‘As they saw it’ - how Calder Valley people reacted to war

Speaker Mike Crawford, whose book Going To War tells the story of how Calder Valley people reacted at the start of the First World War
Speaker Mike Crawford, whose book Going To War tells the story of how Calder Valley people reacted at the start of the First World War

Forty-five people attended the January meeting of Mytholmroyd Historical Society.

Father John Gott welcomed members for the Church of the Good Shepherd.

President Tony Wilson thanked Father Gott and announced that Rodney Collinge had put together a very interesting programme for 2015, which would include a Heritage Day on May 16.

Rodney Collinge introduced Mike Crawford, retired head of History of Calder High School, who gave an illustrated talk on “Views on the Eve of the First World War in Calderdale and Germany”.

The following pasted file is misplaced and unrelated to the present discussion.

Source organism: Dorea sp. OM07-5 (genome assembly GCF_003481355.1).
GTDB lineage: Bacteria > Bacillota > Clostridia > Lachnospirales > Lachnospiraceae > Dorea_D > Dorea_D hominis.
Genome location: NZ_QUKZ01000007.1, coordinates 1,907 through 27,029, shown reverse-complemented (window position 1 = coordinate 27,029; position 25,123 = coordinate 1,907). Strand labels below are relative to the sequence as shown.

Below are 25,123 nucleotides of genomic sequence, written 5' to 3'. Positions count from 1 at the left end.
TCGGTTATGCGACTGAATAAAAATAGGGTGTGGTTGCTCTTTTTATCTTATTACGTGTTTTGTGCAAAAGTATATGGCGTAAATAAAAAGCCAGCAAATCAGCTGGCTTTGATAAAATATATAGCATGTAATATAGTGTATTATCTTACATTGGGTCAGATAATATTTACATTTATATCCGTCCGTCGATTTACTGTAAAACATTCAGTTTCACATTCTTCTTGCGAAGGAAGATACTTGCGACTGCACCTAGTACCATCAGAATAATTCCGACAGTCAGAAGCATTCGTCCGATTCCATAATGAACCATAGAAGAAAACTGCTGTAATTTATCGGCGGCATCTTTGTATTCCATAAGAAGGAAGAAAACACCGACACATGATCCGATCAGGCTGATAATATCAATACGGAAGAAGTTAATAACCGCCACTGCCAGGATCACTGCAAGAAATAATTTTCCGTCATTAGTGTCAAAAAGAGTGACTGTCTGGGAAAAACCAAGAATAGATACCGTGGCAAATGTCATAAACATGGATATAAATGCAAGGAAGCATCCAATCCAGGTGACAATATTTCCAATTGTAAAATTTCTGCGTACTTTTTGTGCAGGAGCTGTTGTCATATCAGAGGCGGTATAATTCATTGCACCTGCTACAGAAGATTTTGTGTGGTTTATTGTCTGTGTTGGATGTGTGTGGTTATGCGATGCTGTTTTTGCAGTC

After the assassination of Archduke Ferdinand on June 28, 1914, it was thought that war between Britain and Germany was unlikely, because of Free Trade arrangements, and life in Calderdale went on as normal.

However, Britain declared war on Germany on August 4, 1914, after German troops invaded Belgium. Reservists then rushed to enlist and many others volunteered.

Sadly some of the volunteers were under age, and a poignant audio visual clip of Martha Lord from Cornholme described how her brother had joined up at the age of 17, saying that he was 18, as no proof of age was needed.

The wives left behind learnt to cope as best as they could. Mytholmroyd War Distress Committee was formed and there was a massive reliance on voluntary workers throughout Calderdale.

In Germany there was panic buying of food and a woman left with several children asked the local mayor to pay her midwife.

Tony Wilson thanked the speaker.

The next meeting will be at the Church of the Good Shepherd on Friday, February 13, at 7.30pm when Ian Dewhirst will speak about “Victorian and Edwardian Leisure”.

New members and visitors are welcome.